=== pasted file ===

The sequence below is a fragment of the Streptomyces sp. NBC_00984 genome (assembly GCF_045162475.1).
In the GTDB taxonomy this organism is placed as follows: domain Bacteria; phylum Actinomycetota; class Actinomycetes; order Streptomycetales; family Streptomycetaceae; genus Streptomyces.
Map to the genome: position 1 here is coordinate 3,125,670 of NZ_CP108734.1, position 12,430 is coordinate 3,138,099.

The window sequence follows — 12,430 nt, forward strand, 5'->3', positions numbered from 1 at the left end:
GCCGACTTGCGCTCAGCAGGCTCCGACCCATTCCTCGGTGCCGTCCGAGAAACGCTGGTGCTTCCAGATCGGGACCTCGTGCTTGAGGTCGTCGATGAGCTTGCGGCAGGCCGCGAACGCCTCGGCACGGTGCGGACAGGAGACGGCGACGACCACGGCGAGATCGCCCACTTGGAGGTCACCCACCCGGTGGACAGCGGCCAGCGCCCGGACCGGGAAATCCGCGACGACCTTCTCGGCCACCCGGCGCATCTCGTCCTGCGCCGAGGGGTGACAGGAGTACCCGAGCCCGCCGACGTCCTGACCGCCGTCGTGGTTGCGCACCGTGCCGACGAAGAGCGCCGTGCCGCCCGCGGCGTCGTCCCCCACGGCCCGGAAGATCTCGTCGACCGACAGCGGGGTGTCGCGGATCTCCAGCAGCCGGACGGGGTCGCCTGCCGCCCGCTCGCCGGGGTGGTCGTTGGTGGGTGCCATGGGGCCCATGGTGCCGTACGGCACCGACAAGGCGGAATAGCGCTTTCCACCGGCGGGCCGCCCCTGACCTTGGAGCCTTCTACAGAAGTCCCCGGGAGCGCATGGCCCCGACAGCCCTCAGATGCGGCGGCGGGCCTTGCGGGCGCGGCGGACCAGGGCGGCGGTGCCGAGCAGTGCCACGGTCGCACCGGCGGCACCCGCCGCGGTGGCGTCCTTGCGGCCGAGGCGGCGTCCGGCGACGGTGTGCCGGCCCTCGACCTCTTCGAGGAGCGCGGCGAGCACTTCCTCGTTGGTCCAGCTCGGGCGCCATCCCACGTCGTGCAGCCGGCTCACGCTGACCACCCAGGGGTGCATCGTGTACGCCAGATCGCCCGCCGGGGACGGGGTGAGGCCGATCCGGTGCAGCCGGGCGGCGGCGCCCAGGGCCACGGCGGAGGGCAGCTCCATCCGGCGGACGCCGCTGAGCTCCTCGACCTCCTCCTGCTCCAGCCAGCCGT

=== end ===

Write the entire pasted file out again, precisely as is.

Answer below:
The sequence below is a fragment of the Streptomyces sp. NBC_00984 genome (assembly GCF_045162475.1).
In the GTDB taxonomy this organism is placed as follows: domain Bacteria; phylum Actinomycetota; class Actinomycetes; order Streptomycetales; family Streptomycetaceae; genus Streptomyces.
Map to the genome: position 1 here is coordinate 3,125,670 of NZ_CP108734.1, position 12,430 is coordinate 3,138,099.

The window sequence follows — 12,430 nt, forward strand, 5'->3', positions numbered from 1 at the left end:
GCCGACTTGCGCTCAGCAGGCTCCGACCCATTCCTCGGTGCCGTCCGAGAAACGCTGGTGCTTCCAGATCGGGACCTCGTGCTTGAGGTCGTCGATGAGCTTGCGGCAGGCCGCGAACGCCTCGGCACGGTGCGGACAGGAGACGGCGACGACCACGGCGAGATCGCCCACTTGGAGGTCACCCACCCGGTGGACAGCGGCCAGCGCCCGGACCGGGAAATCCGCGACGACCTTCTCGGCCACCCGGCGCATCTCGTCCTGCGCCGAGGGGTGACAGGAGTACCCGAGCCCGCCGACGTCCTGACCGCCGTCGTGGTTGCGCACCGTGCCGACGAAGAGCGCCGTGCCGCCCGCGGCGTCGTCCCCCACGGCCCGGAAGATCTCGTCGACCGACAGCGGGGTGTCGCGGATCTCCAGCAGCCGGACGGGGTCGCCTGCCGCCCGCTCGCCGGGGTGGTCGTTGGTGGGTGCCATGGGGCCCATGGTGCCGTACGGCACCGACAAGGCGGAATAGCGCTTTCCACCGGCGGGCCGCCCCTGACCTTGGAGCCTTCTACAGAAGTCCCCGGGAGCGCATGGCCCCGACAGCCCTCAGATGCGGCGGCGGGCCTTGCGGGCGCGGCGGACCAGGGCGGCGGTGCCGAGCAGTGCCACGGTCGCACCGGCGGCACCCGCCGCGGTGGCGTCCTTGCGGCCGAGGCGGCGTCCGGCGACGGTGTGCCGGCCCTCGACCTCTTCGAGGAGCGCGGCGAGCACTTCCTCGTTGGTCCAGCTCGGGCGCCATCCCACGTCGTGCAGCCGGCTCACGCTGACCACCCAGGGGTGCATCGTGTACGCCAGATCGCCCGCCGGGGACGGGGTGAGGCCGATCCGGTGCAGCCGGGCGGCGGCGCCCAGGGCCACGGCGGAGGGCAGCTCCATCCGGCGGACGCCGCTGAGCTCCTCGACCTCCTCCTGCTCCAGCCAGCCGT